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This bullsh*t might save the world - composting cow manure with biochar | Thomas Rippel | TEDxZurich

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This is shit. Or rather, cow manure. One cow produces 25 tonnes manure every year. And thats great, because manure is a fantastic organic fertiliser. Its chock full of nutrients to grow our grains and vegetables. Humans have been using animal dung as fertilizer for ten thousand years. Without it, agriculture would have never been possible. And that was true until about a hundred years ago when we started using petro chemical fertilisers like nitrogen. And soon after that manure as a fertiliser started to become much less valuable. Today, manure looks more like this. This is a manure pit in Switzerland. Or like this: A manure lagoon in the United States. Now, a lot of these farms or let me call them what they are: animal feeding factories. They don't grow the food for their animals themselves anymore. So to them, manure is not a precious fertilizer instead it is just a problem that has to be managed. This is but one of many aspects of how our industrialized agriculture today has become so broken that many now believe that our only ethical response maybe to become vegan. I'm here to tell you: Please do keep eating meat and cheese! We need animals for sustainable agriculture. But please stop eating meat and cheese from animals that were fed on human food like grains and corn and soybean. Instead, only eat meat and cheese from cows that were fed on grass like they were meant to. I am going to tell you how that one choice is going to allow us to tackle some of the greatest challenges we're facing today. Climate change, global soil degradation and world hunger. In Switzerland, farmers still tried to use manure as an organic fertiliser as best they can. But in the winter pastures are covered with snow so the cows are being kept indoors. So the farmer has to store the manure in a manure pit until he can bring it out in the springtime. The problem is that after a while manure starts to rot and all those precious nutrients start to turn into toxic substances like ammonia and evaporate. Puff. And all those pressures nutrients are gone. In Germany alone, 600,000 tons of ammonia evaporate like this every year. And standing next to one of those manure pools can feel like you're inhaling acid And in fact ammonia causes acid rain. And when brought out to the field, that manure seeps into a groundwater and rivers and causes massive greenhouse gas emissions. Let me take a step back and tell you how I got mixed up in all this shit. So I originally studied economics in China where lived for three years until I got dangerously ill from the food I was eating there. I had to take a timeout and I was getting really paranoid about food so I decided to move from a country with probably the lowest food safety standards to... well, here, Switzerland. I went to work on an organic farm close to Bern and that was the first time that I got winter up this problem: organic fields being sprayed with half rotten manure. Now I always assumed that organic agriculture is equal to sustainable agriculture. But spraying fields with half rotten manure didn't fit into my idea of sustainable agriculture. And in fact, this whole manure business is not very sustainable at all. Let's put aside the fact thatI came home smelling like shit. And taking one shower wasn't enough to get that smell of me. That manure, when brought to the field is so aggressive, it literally burns the plants. And the soil takes a real beating as well. Earthworms that are the backbone of a healthy fertile soil come rushing to the surface suffocating. Only to be picked off by birds. Now I thought there's got to be a better way to do this. A better way than spraying our organic fields with half rotten manure. so I did some research and I came across an interesting master thesis. Where I really thought this is something we ought to try out. Oktoberfest is just behind us so I'm sure you've all had a chance to eat some nice sauerkraut. But have you ever wondered why everything in your fridge will go bad at some point but sauerkraut will stay good basically forever? Well, the reason are these fantastic bacteria called lactic acid bacteria. They take sugar in the kraut and convert it to lactic acid, making sauerkraut sour. And thus stopping all other rotting bacteria In sauerkraut production we end up with these leftover juices: sauerkraut juice that is chock full of lactic acid bacteria Now some people like to drink that ... Its supposed to be great for your digestion but let me tell you: I've tried it and I prefer a cold beer and so the most other people so this juice ends up as a waste product. Millions of liters of it in Switzerland alone. So i thought:why don't we take that sauerkraut juice and put it into the manure To conserve it and stop all the nutrients from getting lost. I told some friends about this idea got them all excited about it. We met with some top scientists in Switzerland and put together a concept to actually implement this. So I called the CEO of the largest sauerkraut factory in Switzerland and told him about this idea and he was actually quite open to it. Now I just need to find a farmer who would be willing to join us on this. I ended up getting an indication to give a pitch at the annual meeting of the Swiss Organic Pastor Beef Association I was all excited and told the group of farmers pretty much what I had just told you now and I asked them if anyone would be willing to join me on this. And the room went silent. No one put up his hands. It was not very encouraging at all. But after almost everyone else had left one courageous farmer from the Alpine region of St Gallen, Mister Pirmin Koller, came to me and said: You know what, now it now that no one else is listening I'll give this a try with you. So, together with the Zurich University Applied Sciences we put together some research parameters, and within a few weeks, were pouring thousands of liters of sauerkraut juice into Pirmin's manure. And you know what? It worked! That manure didn't smell anymore, and all those pressures nutrients didn't turn into toxic substances like ammonia anymore and evaporates. And Pirmin's grass turn just a little greener as well, making his neighbor's little bit jealous. I guess sometimes the grass really is greener on the other side of the fence. So suddenly this wasn't just the crazy idea anymore. A whole bunch of people got really excited about this. The World Wildlife Foundation awarded a grant. And at the Falling Walls conference in Berlin we won the first prize out of a thousand projects. And that caused quite some media attention Swiss and German TV did segments on us and we got a whole lot of coverage in Swiss and German newspapers as well. And that was great, because after that farmers from all over Switzerland all the way to America and Australia contacted me. And within three months we had six pilot project up and running But, as the results started to come in we realized that manure has a much higher buffer capacity then we originally anticipated. We needed about ten times the amount of sauerkraut juice to conserve the manure over a six-month period. Instead of a few thousand liters we now need it tens of thousands of liters. And that's not great news because it's not Oktoberfest every day so we don't have enough sauerkraut juice available to really scale this idea I realised that if I want to tackle this manure problem I'm going to have to understand farming from the ground up so I decided to become a farmer. I'm now in my third-year a four-year vocational training program to become an organic dynamic farmer living in working on the farm. But not just any farm. I work on an organic cattle farm where they do something pretty special with their manure. They turn their manure into pure fertile compost. Now let me quickly explain to you how that happens and how that is going to help save our climate and soils and help make the world's most disadvantaged regions food independent again. I'm gonna have to go back three thousand years to the Indios of South America South and Middle America was home to some highly advanced civilizations With cities as large as 300,000 people. When we Europeans were still taking a dump in our backyards and dying of the plague, they had already figured out an intricate sanitary system. They would use clay pots as their toilets. When they were done doing their business in the pot, they would sprinkle charcoal in the pot. Now this charcoal, today we call it biochar, is extremely absorbent. Like a sponge it soaks up all the nutrients, stopping them from getting lost. So when that pot was full, they didn't just end up with a pot poop, but an extremely fertile pot of poop. They would probably bring that out to the fields and plant some beans or corn and have fantastic yields. But with the Indios probably didn't know was that biochar has a negative carbon balance and it stays in the soil for thousands of years. So they ended up creating the world's most fertile soils: the Terra Preta. And we marvel at them even today five hundred years later So at the farm work I'm at, the farmer has been implementing a system for the past 15 years that mimics the Indio clay pot toilets. He would make his cows a clean bed of wood chips and biochar over the winter instead of storing the manure in a manure pool. Those cows would live and sleep there every day and every second day he would add a new layer of wood chips and biochar. Thus conserving the manure. In the springtime we would take all that woodchip-biochar-manure out of the stables and compost it. Now composting is just a little bit like baking. You have to take the right ingredients in the right amounts and mix them up in just the right way. So we take that woodchip-biochar-manure and we add a little bit of freshly cut grass and a little bit of finished compost and a little bit of clay and we mix it all up and that's when the magic happens: A whole army of microorganisms starts to take apart all that organic matter. Devouring it. That composting process turns really hot. Over 70 degrees celcius for three weeks And those microorganisms take apart all organic matter including antibiotics and growth hormones and whatever other chemicals might be in there. And the heat sanitises the manure of pathogen bacteria. So when all that organic matter is broken down to its chemical building-blocks a whole new army of microorganisms takes those building blocks and puts them together to pure fertile soil. In this form, all of the nutrients are locked up safely, or leaching into the groundwater. I'm now involved in an EU project where we're turning this concept large-scale on the farm with 1500 cows. So this concept is applicable on every scale. From the Indio clay pot toilets all the way to large-scale cattle farms. With this method we may turn desolate soils fertile again. People may grow food locally again where they have become dependent on food aid or on multi national fertilizer companies And by making soils fertile again we may lock up billions of tons of carbon in the soil reducing atmospheric co2 and thus global warming. Grass and clover grows on billions of hectares of land worldwide That is not otherwise usable for agriculture. These wonderful animals: cows, goats and sheep may unlock this abundant resource to us and on the land were we grow grains and vegetables for ourselves, those crops need lots and lots of nutrients so we cannot grow them on the same patch of land every year. The soil needs time to recover. Growing grass and clover replenishes the soils nutrients so growing grains and vegetables for humans and grass and clover for animals on the same patch of land is part of a sustainable cycle. This is called crop rotation. But growing grains for animals in monoculture can never be sustainable because it continuously depletes the soils nutrients making us dependent on petrochemical fertilizers. So I have a vision for world where cows only eat grass and clover from sustainable crop rotation and from pasture. I imagine a world where the number of cows on this planet is not determined by our appetite for meat but by the amount of grass and clover available to us through this wonderful symbiosis I imagine a world were every farmer composts his manure with biochar giving us all the organic fertilizer we need to grow our grains and vegetables without needing petro chemical fertilizers. And this vision has already started. And maybe one day we will be able to build up soil fertility to such an extent that we may lock up all the co2 in the soil that we have pumped into the atmosphere by burning fossil fuels So I have a message to you: Please make buying meat and cheese a conscious activity. There are few choices in our everyday lives that may have such a profound positive impact. please only buy locally grown grass-fed beef and cheese! thank you!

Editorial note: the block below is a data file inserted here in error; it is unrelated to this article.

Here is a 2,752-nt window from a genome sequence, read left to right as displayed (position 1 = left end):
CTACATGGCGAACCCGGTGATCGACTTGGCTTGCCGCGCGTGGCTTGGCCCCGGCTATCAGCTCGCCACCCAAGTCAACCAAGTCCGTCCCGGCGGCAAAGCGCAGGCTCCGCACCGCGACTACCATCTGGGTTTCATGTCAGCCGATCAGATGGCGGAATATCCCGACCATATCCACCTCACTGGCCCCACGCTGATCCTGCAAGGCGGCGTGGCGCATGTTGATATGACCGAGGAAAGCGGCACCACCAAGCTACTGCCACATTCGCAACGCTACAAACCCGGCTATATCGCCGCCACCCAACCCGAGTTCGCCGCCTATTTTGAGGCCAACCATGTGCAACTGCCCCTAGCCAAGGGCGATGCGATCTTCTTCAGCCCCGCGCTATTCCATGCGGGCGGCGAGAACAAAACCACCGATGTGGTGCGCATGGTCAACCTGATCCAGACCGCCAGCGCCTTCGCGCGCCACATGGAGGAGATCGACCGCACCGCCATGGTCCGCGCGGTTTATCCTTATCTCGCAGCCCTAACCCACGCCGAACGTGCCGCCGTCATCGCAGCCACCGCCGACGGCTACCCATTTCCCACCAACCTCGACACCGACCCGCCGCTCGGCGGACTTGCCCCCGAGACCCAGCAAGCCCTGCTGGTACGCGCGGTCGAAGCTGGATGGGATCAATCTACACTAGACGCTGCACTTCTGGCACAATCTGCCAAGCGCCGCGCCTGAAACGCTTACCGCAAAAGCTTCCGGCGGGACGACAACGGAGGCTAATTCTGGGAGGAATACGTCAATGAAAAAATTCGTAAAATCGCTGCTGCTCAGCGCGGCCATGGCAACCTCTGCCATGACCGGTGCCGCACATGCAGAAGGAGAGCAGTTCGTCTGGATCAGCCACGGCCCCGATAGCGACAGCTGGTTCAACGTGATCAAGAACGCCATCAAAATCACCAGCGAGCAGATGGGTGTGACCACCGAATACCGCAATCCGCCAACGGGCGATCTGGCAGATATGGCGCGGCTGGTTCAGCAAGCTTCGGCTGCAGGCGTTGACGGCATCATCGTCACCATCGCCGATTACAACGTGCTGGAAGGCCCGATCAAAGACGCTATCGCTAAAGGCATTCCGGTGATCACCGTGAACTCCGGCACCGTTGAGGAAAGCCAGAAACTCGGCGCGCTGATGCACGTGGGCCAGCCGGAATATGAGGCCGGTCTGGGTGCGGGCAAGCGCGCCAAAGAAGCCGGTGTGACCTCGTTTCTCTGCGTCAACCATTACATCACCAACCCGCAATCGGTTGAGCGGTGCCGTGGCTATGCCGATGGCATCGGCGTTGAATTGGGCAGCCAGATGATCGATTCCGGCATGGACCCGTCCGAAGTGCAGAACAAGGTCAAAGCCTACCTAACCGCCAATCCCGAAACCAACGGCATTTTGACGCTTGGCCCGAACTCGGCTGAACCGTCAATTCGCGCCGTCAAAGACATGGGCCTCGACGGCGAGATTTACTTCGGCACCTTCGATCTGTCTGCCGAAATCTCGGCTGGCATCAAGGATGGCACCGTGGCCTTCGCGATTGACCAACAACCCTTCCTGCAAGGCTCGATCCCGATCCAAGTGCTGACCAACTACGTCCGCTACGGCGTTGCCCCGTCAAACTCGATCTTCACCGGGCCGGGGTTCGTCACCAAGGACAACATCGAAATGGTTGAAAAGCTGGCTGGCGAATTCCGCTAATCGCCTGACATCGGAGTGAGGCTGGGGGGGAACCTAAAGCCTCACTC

Video Details

Duration: 18 minutes and 21 seconds
Country: Switzerland
Language: English
Genre: None
Producer: TEDx
Director: TEDx
Views: 253
Posted by: swissbiofarmer on Mar 1, 2015

Thomas Rippel has a vision to turn the world's soils into a lush paradise, reverse global warming and reduce world hunger by living in symbiosis with cows and composting their manure with biochar. For this vision, cows should only eat grass and clover from pastures like the alps and from crop rotation. And the number of cows on this planet should not be determined by our appetite for meat, but by the amount of grass and clover available to us in this wonderful symbiosis. And lastly, farmers should compost the manure of their cows with biochar, giving us all the organic fertilizer we need to grow grains and vegetables for humans without needing any chemical fertilizers.